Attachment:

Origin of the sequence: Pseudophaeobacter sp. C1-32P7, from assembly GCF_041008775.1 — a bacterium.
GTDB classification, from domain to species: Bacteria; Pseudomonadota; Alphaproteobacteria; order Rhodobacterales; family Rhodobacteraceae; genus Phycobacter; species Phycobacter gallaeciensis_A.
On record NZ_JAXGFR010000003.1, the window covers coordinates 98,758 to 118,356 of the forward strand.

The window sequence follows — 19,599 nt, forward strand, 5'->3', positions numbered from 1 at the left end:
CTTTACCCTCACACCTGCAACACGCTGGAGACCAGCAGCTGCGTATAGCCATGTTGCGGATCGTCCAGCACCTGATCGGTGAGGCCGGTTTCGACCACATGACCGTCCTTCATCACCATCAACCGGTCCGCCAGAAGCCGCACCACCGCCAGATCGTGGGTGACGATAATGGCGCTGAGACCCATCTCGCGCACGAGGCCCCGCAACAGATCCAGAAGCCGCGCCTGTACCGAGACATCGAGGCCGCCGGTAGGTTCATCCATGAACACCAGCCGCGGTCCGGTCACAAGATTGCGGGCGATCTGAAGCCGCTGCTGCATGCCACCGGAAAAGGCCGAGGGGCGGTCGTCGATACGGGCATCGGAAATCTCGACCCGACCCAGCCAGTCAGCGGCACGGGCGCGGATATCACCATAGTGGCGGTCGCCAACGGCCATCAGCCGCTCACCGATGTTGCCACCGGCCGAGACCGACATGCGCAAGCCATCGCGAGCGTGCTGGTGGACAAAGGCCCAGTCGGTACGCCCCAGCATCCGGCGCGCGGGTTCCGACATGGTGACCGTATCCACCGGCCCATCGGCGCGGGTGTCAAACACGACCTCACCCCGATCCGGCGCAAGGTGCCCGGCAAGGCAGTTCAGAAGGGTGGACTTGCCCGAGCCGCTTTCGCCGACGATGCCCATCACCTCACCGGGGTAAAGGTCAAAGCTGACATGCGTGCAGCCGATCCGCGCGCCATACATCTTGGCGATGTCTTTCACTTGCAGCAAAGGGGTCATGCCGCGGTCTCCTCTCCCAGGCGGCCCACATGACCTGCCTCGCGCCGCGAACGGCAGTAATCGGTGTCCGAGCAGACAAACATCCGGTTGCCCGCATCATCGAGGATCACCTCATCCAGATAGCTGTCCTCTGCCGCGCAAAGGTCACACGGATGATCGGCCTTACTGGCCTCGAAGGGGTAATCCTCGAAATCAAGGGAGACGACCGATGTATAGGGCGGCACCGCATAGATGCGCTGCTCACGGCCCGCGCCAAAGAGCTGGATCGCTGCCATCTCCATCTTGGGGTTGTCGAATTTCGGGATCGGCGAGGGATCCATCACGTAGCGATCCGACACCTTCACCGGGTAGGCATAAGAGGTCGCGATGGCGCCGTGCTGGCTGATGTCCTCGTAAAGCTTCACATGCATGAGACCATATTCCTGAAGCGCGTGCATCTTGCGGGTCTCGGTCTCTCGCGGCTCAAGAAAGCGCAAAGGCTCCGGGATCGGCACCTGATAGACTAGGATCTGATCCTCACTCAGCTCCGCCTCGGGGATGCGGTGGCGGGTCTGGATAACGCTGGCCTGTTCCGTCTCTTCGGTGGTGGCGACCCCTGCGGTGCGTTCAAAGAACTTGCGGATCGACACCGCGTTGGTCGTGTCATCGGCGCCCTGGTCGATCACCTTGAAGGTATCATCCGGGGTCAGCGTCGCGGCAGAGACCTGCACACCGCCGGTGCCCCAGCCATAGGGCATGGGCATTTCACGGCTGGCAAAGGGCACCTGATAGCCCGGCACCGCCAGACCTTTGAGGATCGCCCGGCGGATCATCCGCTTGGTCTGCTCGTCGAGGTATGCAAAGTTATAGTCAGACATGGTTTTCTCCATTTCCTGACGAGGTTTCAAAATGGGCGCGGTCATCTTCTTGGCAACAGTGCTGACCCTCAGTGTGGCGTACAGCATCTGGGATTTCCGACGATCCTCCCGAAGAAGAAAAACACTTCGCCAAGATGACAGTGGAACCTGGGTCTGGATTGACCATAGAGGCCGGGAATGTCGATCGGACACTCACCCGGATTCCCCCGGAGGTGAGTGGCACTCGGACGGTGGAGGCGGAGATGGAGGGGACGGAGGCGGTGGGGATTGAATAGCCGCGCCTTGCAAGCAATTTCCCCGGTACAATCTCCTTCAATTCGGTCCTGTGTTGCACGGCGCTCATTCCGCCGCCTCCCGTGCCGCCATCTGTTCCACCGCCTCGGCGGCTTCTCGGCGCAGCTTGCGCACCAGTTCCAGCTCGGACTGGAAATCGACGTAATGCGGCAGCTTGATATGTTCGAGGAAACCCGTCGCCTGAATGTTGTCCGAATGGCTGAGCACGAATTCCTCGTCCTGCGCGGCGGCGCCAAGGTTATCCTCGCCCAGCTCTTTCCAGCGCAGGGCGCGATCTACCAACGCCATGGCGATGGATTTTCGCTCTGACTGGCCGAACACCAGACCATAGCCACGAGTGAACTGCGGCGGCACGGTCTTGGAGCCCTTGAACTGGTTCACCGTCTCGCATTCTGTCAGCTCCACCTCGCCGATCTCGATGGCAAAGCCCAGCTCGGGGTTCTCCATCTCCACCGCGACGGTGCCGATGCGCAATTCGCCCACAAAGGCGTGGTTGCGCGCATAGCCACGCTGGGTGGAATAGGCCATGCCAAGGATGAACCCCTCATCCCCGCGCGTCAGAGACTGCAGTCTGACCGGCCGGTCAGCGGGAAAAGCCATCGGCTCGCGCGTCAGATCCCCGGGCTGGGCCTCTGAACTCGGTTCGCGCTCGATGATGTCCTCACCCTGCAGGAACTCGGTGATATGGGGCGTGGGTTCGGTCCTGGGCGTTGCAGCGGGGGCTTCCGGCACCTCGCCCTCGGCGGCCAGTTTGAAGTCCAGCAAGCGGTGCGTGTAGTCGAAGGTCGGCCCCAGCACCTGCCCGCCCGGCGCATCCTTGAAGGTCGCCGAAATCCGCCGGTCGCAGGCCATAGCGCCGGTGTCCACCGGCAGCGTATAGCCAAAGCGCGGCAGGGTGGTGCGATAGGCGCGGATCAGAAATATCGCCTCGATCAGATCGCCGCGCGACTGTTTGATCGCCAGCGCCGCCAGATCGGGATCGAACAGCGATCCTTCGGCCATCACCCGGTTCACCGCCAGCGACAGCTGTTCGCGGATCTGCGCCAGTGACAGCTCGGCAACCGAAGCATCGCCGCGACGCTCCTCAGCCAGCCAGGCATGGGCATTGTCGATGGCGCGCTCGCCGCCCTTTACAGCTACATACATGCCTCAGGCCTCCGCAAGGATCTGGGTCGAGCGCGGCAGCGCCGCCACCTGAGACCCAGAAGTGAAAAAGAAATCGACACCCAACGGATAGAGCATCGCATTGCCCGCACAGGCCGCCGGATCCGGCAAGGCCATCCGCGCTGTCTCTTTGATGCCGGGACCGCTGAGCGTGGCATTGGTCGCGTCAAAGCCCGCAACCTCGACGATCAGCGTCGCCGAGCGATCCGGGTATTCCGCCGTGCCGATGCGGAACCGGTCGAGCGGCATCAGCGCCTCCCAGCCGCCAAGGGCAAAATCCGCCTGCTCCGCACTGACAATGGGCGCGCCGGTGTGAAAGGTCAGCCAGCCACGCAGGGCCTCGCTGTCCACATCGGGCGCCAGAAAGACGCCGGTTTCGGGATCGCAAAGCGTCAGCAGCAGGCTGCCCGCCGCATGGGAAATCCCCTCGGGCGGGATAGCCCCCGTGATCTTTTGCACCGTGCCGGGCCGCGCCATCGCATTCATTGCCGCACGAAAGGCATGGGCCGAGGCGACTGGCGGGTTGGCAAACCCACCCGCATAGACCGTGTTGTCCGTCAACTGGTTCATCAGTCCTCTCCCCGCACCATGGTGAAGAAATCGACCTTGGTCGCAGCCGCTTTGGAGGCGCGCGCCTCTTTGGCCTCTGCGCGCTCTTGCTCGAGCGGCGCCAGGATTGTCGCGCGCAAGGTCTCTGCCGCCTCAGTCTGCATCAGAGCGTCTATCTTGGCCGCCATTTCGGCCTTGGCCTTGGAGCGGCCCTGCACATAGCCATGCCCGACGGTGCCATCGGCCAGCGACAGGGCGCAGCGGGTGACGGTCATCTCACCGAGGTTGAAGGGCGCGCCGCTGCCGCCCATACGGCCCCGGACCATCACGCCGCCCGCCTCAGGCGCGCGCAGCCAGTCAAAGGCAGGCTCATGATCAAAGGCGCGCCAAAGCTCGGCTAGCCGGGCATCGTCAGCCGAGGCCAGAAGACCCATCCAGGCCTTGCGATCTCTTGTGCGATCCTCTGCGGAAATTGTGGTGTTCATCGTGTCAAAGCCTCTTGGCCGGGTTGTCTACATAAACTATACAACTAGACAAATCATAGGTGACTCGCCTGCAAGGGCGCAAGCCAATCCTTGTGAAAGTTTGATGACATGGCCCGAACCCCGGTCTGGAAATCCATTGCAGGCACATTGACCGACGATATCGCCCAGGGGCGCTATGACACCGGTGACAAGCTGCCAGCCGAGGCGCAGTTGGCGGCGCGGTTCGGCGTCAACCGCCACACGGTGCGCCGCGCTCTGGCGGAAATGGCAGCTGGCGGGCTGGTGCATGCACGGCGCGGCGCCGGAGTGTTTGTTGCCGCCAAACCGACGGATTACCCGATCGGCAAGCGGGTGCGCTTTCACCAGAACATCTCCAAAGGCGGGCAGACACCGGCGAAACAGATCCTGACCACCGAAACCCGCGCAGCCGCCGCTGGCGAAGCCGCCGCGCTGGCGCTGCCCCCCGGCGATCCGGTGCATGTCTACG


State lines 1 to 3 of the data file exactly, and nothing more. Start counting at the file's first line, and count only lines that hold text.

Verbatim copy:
Origin of the sequence: Pseudophaeobacter sp. C1-32P7, from assembly GCF_041008775.1 — a bacterium.
GTDB classification, from domain to species: Bacteria; Pseudomonadota; Alphaproteobacteria; order Rhodobacterales; family Rhodobacteraceae; genus Phycobacter; species Phycobacter gallaeciensis_A.
On record NZ_JAXGFR010000003.1, the window covers coordinates 98,758 to 118,356 of the forward strand.